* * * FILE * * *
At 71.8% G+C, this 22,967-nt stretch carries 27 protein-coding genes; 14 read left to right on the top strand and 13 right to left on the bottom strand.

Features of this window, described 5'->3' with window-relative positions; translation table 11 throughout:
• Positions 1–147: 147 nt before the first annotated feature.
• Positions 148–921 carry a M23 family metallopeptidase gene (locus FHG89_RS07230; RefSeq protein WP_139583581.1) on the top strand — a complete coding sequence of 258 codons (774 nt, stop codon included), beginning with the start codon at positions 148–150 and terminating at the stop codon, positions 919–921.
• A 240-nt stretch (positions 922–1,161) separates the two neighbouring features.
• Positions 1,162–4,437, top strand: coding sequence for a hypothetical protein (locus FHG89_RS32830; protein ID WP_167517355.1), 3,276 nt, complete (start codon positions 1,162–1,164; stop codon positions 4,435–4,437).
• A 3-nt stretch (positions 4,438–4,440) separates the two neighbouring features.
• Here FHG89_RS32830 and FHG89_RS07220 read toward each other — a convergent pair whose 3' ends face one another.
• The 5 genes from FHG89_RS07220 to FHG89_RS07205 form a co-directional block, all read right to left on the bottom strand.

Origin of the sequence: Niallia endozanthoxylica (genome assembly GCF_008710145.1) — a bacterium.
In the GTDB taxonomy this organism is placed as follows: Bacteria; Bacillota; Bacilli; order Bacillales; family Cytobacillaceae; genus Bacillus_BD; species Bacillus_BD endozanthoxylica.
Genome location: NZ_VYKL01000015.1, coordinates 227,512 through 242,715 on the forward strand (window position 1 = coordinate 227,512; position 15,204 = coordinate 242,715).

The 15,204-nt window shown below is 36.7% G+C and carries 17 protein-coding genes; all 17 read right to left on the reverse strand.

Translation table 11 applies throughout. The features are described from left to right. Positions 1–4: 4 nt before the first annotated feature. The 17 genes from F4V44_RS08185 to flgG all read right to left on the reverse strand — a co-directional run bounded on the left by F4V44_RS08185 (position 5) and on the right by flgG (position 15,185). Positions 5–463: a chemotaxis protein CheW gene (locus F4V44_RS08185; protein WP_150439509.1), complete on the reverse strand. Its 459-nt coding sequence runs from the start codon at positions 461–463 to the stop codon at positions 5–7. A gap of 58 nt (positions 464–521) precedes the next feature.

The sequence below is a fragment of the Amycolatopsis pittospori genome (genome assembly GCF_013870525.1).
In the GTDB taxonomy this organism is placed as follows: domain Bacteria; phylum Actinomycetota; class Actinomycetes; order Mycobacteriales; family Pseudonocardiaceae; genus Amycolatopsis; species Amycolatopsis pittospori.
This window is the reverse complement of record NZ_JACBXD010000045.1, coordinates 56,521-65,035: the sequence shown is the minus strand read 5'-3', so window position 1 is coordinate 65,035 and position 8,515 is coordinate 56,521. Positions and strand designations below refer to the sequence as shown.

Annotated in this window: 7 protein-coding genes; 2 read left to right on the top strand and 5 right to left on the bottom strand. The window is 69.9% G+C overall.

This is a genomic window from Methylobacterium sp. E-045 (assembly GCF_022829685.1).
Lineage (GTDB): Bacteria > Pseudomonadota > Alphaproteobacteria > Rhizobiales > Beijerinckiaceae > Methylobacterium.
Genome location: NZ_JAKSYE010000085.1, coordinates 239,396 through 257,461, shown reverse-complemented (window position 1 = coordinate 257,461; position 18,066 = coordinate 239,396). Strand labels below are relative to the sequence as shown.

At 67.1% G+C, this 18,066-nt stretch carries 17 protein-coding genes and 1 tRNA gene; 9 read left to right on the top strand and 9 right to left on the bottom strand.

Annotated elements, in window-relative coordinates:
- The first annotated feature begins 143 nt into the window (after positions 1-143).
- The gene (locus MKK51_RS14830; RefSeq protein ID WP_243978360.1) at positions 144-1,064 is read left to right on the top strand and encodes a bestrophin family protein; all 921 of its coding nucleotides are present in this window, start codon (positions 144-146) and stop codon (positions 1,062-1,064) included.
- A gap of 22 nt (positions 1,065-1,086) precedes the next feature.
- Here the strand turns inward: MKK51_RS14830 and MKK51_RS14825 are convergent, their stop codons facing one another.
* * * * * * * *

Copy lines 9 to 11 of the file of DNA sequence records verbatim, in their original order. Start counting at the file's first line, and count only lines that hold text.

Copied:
• The 5 genes from FHG89_RS07220 to FHG89_RS07205 form a co-directional block, all read right to left on the bottom strand.

Origin of the sequence: Niallia endozanthoxylica (genome assembly GCF_008710145.1) — a bacterium.
In the GTDB taxonomy this organism is placed as follows: Bacteria; Bacillota; Bacilli; order Bacillales; family Cytobacillaceae; genus Bacillus_BD; species Bacillus_BD endozanthoxylica.